For decades, maximising shareholder value has been the raison d’etre of commercially driven organisations, and a ‘profits above all’ approach was critical to fulfilling this mandate.
Increasingly, though, companies are looking beyond quarter-by-quarter results for something more meaningful.
For many, ‘purpose’ has become the key element that defines the rationale for a company’s existence beyond money – which, in turn, is helping to drive innovation, performance and change resilience.
Unlike Corporate Social Responsibility (CSR), which is historically how businesses have shown their concern for and interest in society, but is all too often a box-ticking exercise, a clearly articulated purpose demonstrates why a company serves society and why it strives to enhance the communities and ecosystems in which it operates.
With an increased focus on environmental, social and governance (ESG) factors from both consumers and investors, a business’ stakeholder set now extends far beyond solely its predominantly profit-focused shareholders.
Reason for being
A successful business needs a North Star on which to focus as it progresses and plans for the future, so it never loses sight of why it exists and does what it does.
Fundamentally different to a goal, which defines what a business is trying to achieve, a purpose speaks to the heart of the business’ reason for being.
A purpose also has great potential to inspire belief, motivating employees to get up and give their best every day, because they know why it is important and understand that they can make a meaningful difference far beyond simply business operations.
According to a report by global consulting firm Deloitte, entitled ‘Purpose is Everything’, purpose- driven companies have higher productivity and growth rates, along with a more engaged workforce.
The research also highlights that purpose-led companies report significantly higher levels of innovation and workforce retention than their competitors, at 30 per cent and 40 per cent respectively.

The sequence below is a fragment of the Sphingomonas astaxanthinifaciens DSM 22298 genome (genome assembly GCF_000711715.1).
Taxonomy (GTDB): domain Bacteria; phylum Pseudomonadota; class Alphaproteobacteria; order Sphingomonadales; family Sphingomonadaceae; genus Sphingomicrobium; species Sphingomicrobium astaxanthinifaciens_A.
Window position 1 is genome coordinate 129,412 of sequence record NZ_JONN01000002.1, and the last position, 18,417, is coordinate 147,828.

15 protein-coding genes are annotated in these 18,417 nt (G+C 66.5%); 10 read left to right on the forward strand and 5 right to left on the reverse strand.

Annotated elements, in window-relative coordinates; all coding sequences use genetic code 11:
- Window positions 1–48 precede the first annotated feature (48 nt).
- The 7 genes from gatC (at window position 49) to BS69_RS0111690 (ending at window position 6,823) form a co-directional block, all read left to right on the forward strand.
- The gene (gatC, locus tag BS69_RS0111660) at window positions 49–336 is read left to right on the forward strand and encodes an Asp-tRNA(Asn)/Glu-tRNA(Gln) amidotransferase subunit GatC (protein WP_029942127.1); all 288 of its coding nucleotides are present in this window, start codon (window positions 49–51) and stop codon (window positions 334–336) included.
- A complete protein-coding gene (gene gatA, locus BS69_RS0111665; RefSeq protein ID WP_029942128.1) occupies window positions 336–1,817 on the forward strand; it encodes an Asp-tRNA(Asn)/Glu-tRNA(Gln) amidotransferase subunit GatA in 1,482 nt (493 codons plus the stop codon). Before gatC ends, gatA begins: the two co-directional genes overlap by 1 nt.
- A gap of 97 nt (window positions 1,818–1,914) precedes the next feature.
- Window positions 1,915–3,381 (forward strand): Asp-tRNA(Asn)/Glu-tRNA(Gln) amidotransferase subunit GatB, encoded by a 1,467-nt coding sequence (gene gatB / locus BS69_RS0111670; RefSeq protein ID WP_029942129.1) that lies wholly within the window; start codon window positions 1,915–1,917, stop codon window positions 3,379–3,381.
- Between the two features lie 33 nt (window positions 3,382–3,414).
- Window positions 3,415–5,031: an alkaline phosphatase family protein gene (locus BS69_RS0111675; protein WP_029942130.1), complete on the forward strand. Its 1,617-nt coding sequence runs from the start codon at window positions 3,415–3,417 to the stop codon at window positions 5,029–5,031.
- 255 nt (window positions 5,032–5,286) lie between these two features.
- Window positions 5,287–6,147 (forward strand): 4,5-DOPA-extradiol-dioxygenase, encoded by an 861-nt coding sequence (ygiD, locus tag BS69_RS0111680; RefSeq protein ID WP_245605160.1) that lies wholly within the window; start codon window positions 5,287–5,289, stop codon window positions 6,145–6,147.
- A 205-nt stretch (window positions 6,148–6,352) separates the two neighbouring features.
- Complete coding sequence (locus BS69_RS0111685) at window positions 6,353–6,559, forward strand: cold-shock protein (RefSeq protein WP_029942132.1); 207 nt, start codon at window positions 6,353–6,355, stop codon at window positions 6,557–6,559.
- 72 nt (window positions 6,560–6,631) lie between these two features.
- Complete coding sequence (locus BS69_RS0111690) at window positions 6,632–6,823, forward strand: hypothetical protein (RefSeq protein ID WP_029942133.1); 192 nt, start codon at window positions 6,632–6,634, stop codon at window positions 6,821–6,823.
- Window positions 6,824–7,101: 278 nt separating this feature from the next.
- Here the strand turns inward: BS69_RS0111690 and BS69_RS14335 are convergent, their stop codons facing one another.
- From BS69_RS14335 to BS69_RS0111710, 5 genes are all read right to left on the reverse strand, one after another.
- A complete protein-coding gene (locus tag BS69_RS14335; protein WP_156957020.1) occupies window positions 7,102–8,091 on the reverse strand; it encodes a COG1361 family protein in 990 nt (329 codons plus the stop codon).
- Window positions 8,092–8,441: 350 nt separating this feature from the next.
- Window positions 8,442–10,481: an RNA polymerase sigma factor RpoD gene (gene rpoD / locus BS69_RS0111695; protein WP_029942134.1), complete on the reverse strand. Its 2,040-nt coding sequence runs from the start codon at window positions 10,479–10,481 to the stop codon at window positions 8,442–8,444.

Moreover, purpose over profits can improve profitability.
A McKinsey report, titled ‘Profits with Purpose’, demonstrates that purposeful companies reap rewards in terms of an improved bottom line, with such companies outperforming the stock market by 42 per cent.
While many companies are in the early stages of articulating their why, Al Ghurair Investment has remained steadfast in its reason for being for more than six decades: ‘facilitating meaningful and sustainable change for all’ – or, to speak to our newly articulated purpose statement: ‘Enhancing Life’.
Since the business was founded, before the UAE was even formed, it has witnessed – and been part of – enormous social and economic changes. Yet our purpose has never altered, which has served us well.
Our commitment to enhancing life is evident from the industry sectors we have chosen to invest and operate in, such as food, education, energy, transportation, construction and properties – each serving a role in the advancement of society.
Having a solid sense of purpose has been critical to our business’ success. With this ‘North Star’ and a genuine belief in why we are doing what we do, we have brought meaning to our work, embedded a common direction and vision, and built unity across our workforce.
As we enter an era where issues such as climate change, sustainability, income inequality, and the implications of increased digitalisation and artificial intelligence will dominate boardroom conversations, aligning stakeholders to the company’s fundamental purpose will support agreement as to how to address these challenging topics.
There are signs that more firms are putting purpose first. According to McKinsey’s Quarterly review, only 7 per cent of Fortune 500 CEOs now believe their companies should focus on profit, without considering social goals. This view is supported by Deloitte’s Millennial Survey, which found that 79 per cent of ‘millennials’ – the future generation of leaders – consider a firm’s purpose, and its philosophies towards social and environmental factors, when deciding where to work.
With purposeful companies demonstrating the multi-faceted benefits of this approach, which includes increased employee engagement, better brand equity and customer loyalty, alongside more demonstrable progress towards innovation and transformational change, the need to adopt a purpose-led methodology is evident.
An EY report found that companies with a well-articulated purpose outperformed the S&P 500 index by a factor of 14, demonstrating that the upside for a business with a clear sense of purpose goes beyond social altruism and corporate moral responsibilities. Being purpose led has a tangible impact on business viability and sustainability.
Rethinking purpose is not only a worthwhile consideration – it is an essential one. Purpose is already immeasurably beneficial for the synergistic goals of strategic clarity, employee motivation, ‘top talent’ acquisition, consumer loyalty – and this will only increase in future, as having a clear purpose becomes an expectation, not a ‘nice to have’.
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